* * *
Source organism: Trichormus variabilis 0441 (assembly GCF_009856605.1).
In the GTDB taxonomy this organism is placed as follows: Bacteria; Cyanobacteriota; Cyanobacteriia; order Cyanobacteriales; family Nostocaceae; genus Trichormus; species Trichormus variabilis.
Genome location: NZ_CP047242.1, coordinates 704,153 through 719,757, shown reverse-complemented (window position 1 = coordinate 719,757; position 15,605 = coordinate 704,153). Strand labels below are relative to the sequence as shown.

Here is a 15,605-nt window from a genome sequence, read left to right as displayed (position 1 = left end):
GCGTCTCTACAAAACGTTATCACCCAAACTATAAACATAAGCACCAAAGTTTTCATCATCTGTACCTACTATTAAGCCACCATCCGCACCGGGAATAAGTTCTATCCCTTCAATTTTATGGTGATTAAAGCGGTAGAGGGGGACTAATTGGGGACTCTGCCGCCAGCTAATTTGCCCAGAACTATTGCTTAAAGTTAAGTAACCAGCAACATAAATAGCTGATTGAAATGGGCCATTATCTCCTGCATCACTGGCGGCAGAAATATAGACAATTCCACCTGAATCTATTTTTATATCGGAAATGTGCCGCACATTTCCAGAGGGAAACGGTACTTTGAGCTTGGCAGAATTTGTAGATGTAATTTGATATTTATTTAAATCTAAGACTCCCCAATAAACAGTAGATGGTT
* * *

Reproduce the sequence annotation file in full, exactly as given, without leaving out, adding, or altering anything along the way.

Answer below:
Source organism: Trichormus variabilis 0441 (assembly GCF_009856605.1).
In the GTDB taxonomy this organism is placed as follows: Bacteria; Cyanobacteriota; Cyanobacteriia; order Cyanobacteriales; family Nostocaceae; genus Trichormus; species Trichormus variabilis.
Genome location: NZ_CP047242.1, coordinates 704,153 through 719,757, shown reverse-complemented (window position 1 = coordinate 719,757; position 15,605 = coordinate 704,153). Strand labels below are relative to the sequence as shown.

Here is a 15,605-nt window from a genome sequence, read left to right as displayed (position 1 = left end):
GCGTCTCTACAAAACGTTATCACCCAAACTATAAACATAAGCACCAAAGTTTTCATCATCTGTACCTACTATTAAGCCACCATCCGCACCGGGAATAAGTTCTATCCCTTCAATTTTATGGTGATTAAAGCGGTAGAGGGGGACTAATTGGGGACTCTGCCGCCAGCTAATTTGCCCAGAACTATTGCTTAAAGTTAAGTAACCAGCAACATAAATAGCTGATTGAAATGGGCCATTATCTCCTGCATCACTGGCGGCAGAAATATAGACAATTCCACCTGAATCTATTTTTATATCGGAAATGTGCCGCACATTTCCAGAGGGAAACGGTACTTTGAGCTTGGCAGAATTTGTAGATGTAATTTGATATTTATTTAAATCTAAGACTCCCCAATAAACAGTAGATGGTT